Behaviour 2019
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For richer, for poorer: Mechanisms behind the benefits of mate familiarity under environmental variation
Amy Miles1, Chris Tyson1, Frédéric Angelier2, Mike Johns3, John Wingfield1, Josh Hull1. 1University of California Davis, Davis, California, United States; 2French National Centre for Biological Research, Chizé, , France; 3Point Blue Conservation Science, Petaluma, California, United States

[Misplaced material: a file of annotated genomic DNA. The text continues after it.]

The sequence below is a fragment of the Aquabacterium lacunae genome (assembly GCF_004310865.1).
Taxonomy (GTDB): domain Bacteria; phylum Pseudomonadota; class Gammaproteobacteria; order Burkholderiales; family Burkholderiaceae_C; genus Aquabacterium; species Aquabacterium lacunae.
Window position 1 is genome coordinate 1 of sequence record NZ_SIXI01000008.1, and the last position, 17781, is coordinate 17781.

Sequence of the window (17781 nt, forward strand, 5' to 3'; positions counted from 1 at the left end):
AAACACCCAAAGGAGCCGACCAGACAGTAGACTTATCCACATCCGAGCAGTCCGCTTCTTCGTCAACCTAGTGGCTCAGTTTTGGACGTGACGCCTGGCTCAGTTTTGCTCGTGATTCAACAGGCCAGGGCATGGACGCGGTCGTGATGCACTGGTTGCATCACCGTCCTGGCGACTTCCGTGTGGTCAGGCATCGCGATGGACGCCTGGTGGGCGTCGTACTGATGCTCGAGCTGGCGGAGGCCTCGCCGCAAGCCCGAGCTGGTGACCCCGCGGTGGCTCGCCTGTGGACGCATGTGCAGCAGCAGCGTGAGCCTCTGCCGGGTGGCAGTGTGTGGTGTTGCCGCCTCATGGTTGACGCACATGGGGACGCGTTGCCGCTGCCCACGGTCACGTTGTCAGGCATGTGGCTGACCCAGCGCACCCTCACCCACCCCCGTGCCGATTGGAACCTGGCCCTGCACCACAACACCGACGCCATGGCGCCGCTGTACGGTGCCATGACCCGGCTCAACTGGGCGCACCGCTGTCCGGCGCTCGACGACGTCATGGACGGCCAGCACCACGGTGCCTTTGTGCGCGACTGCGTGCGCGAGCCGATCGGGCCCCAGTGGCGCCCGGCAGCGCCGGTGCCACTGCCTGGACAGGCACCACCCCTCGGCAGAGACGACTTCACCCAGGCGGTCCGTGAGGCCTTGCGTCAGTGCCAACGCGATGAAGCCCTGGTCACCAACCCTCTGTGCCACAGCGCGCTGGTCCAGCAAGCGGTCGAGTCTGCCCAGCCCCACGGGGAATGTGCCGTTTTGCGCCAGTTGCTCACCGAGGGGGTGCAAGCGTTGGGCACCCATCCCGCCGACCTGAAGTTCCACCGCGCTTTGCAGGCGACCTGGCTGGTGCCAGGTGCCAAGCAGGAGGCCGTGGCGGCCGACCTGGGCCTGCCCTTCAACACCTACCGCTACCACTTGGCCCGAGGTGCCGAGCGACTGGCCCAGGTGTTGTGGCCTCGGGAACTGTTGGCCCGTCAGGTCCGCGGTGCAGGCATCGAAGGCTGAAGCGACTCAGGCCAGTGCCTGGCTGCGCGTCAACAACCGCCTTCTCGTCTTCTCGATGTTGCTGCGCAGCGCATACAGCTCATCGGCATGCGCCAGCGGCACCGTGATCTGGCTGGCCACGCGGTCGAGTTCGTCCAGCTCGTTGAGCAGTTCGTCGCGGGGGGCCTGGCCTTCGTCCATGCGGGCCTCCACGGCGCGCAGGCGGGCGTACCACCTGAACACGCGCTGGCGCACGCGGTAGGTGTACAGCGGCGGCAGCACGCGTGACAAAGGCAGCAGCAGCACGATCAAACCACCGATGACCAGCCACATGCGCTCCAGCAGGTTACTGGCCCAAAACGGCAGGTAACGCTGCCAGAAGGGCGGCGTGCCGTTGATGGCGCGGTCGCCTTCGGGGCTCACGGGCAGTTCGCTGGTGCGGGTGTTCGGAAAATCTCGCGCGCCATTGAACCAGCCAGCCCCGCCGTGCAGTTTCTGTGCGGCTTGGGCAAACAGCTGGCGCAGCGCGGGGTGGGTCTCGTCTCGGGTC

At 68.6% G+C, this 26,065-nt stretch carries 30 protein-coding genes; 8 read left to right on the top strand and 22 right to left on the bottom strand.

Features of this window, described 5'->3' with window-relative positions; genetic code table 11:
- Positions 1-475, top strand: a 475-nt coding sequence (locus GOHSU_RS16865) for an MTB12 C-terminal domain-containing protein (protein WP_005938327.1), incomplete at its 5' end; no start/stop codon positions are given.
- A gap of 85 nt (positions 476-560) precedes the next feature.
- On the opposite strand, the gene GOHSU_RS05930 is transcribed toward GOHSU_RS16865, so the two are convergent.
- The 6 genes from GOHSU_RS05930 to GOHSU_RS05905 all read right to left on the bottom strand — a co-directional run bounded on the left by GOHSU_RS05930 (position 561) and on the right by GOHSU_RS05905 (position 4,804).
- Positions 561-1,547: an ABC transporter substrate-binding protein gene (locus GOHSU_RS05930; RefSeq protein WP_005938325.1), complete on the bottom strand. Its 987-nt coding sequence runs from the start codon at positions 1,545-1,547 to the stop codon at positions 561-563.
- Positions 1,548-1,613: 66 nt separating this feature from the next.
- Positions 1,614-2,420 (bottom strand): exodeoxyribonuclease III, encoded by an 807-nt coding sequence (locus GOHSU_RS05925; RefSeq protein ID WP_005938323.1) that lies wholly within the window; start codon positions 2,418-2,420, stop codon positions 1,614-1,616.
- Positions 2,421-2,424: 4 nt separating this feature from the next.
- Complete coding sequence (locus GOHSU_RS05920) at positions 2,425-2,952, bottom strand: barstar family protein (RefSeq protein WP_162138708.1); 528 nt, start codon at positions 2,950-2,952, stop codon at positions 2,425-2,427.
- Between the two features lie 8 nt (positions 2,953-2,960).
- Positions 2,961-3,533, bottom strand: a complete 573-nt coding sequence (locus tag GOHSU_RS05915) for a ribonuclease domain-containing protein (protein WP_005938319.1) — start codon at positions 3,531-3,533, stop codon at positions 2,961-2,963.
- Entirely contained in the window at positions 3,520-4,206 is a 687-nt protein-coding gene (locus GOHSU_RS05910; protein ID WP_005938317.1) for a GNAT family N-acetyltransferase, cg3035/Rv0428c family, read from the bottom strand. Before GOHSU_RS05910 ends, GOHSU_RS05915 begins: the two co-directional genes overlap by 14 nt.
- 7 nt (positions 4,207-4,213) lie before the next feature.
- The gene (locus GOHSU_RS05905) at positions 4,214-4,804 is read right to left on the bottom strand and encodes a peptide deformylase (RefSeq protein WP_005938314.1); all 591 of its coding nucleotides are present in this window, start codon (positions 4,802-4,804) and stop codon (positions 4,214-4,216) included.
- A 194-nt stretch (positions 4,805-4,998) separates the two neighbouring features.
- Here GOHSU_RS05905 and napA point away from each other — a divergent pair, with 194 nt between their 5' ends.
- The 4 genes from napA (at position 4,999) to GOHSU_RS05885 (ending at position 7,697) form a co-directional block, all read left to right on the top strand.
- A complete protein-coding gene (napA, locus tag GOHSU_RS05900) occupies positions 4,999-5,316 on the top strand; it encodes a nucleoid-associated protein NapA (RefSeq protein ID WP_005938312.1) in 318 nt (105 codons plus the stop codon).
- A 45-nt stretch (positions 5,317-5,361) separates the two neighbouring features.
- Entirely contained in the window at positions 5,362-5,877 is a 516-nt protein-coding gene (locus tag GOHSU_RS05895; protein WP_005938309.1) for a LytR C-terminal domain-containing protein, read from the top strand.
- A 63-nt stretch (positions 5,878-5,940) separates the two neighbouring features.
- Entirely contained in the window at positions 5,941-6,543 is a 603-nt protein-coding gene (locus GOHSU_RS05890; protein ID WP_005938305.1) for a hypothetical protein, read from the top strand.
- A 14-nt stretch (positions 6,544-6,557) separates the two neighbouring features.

Perennial monogamy (the maintenance of a pair bond from year to year) is one of the most extreme mating strategies animals adapt and is almost universal in seabirds. Despite its prevalence in this diverse group of birds, we know relatively little about the adaptive significance of this strategy. Emerging evidence suggests that it is during resource-poor years that the benefits of pair experience are most pronounced, but the mechanisms producing this effect  remain unknown. We followed breeding Cassin’s auklet Ptychoramphus aleuticus pairs during 2019 and 2021, years characterized by widespread breeding failure and high breeding success respectively, to explore the ecological and physiological bases of perennial monogamy, including hormones associated with energy management and parental care. By following pairs across age and experience levels, we sought to uncover how experience allows some to reproduce successfully when most others fail, and uncover the physiological and behavioral mechanisms that make perennial monogamy an adaptive reproductive strategy in a long-lived seabird.